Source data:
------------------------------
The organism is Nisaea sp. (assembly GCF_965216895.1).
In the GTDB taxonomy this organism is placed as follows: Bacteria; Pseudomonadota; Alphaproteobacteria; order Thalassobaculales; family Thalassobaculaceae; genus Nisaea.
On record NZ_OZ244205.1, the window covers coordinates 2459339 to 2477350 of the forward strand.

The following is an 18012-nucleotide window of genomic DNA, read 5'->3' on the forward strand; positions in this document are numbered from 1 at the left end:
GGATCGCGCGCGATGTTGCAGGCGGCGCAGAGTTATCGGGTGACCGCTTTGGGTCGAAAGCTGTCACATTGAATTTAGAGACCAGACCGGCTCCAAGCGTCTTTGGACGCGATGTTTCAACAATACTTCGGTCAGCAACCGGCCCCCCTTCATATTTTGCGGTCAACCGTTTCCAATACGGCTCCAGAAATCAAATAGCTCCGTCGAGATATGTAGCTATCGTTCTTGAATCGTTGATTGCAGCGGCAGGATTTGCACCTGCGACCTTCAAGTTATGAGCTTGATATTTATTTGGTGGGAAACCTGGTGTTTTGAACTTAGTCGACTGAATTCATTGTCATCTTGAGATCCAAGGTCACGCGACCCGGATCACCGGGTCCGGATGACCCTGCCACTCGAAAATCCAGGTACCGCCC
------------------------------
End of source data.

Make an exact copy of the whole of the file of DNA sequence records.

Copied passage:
The organism is Nisaea sp. (assembly GCF_965216895.1).
In the GTDB taxonomy this organism is placed as follows: Bacteria; Pseudomonadota; Alphaproteobacteria; order Thalassobaculales; family Thalassobaculaceae; genus Nisaea.
On record NZ_OZ244205.1, the window covers coordinates 2459339 to 2477350 of the forward strand.

The following is an 18012-nucleotide window of genomic DNA, read 5'->3' on the forward strand; positions in this document are numbered from 1 at the left end:
GGATCGCGCGCGATGTTGCAGGCGGCGCAGAGTTATCGGGTGACCGCTTTGGGTCGAAAGCTGTCACATTGAATTTAGAGACCAGACCGGCTCCAAGCGTCTTTGGACGCGATGTTTCAACAATACTTCGGTCAGCAACCGGCCCCCCTTCATATTTTGCGGTCAACCGTTTCCAATACGGCTCCAGAAATCAAATAGCTCCGTCGAGATATGTAGCTATCGTTCTTGAATCGTTGATTGCAGCGGCAGGATTTGCACCTGCGACCTTCAAGTTATGAGCTTGATATTTATTTGGTGGGAAACCTGGTGTTTTGAACTTAGTCGACTGAATTCATTGTCATCTTGAGATCCAAGGTCACGCGACCCGGATCACCGGGTCCGGATGACCCTGCCACTCGAAAATCCAGGTACCGCCC